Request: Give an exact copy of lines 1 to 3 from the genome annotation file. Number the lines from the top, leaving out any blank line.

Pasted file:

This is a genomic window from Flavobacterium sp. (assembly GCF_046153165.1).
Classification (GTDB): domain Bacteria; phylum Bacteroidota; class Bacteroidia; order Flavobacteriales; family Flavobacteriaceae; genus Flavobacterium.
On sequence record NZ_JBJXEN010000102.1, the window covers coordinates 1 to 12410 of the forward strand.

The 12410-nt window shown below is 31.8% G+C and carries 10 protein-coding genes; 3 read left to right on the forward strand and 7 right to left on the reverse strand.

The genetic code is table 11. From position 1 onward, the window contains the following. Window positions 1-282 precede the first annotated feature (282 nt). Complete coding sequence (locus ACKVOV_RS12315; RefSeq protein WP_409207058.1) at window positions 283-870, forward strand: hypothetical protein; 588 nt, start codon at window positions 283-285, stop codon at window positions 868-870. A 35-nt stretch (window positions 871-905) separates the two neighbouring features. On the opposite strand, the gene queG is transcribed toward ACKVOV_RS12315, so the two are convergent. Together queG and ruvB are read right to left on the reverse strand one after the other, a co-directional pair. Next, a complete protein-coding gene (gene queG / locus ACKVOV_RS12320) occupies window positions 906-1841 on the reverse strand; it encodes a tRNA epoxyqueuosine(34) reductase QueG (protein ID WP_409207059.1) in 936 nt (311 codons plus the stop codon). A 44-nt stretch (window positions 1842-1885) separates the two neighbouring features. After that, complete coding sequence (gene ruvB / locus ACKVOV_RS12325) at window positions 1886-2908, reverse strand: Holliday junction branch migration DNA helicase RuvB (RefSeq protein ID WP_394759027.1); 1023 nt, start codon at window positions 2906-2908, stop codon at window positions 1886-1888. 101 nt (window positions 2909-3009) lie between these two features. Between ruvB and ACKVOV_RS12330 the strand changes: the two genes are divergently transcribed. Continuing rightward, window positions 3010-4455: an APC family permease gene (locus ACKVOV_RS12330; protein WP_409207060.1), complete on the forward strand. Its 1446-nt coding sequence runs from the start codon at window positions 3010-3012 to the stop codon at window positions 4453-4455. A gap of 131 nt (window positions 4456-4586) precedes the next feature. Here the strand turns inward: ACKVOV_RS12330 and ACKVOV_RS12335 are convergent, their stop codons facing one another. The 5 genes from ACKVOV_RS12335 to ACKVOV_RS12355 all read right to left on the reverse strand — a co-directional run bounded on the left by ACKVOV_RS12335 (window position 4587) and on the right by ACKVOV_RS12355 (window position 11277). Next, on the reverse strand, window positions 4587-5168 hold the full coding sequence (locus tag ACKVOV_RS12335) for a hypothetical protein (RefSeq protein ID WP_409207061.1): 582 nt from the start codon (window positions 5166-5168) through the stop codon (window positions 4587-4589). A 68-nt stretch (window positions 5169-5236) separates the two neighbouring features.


This is a genomic window from Flavobacterium sp. (assembly GCF_046153165.1).
Classification (GTDB): domain Bacteria; phylum Bacteroidota; class Bacteroidia; order Flavobacteriales; family Flavobacteriaceae; genus Flavobacterium.
On sequence record NZ_JBJXEN010000102.1, the window covers coordinates 1 to 12410 of the forward strand.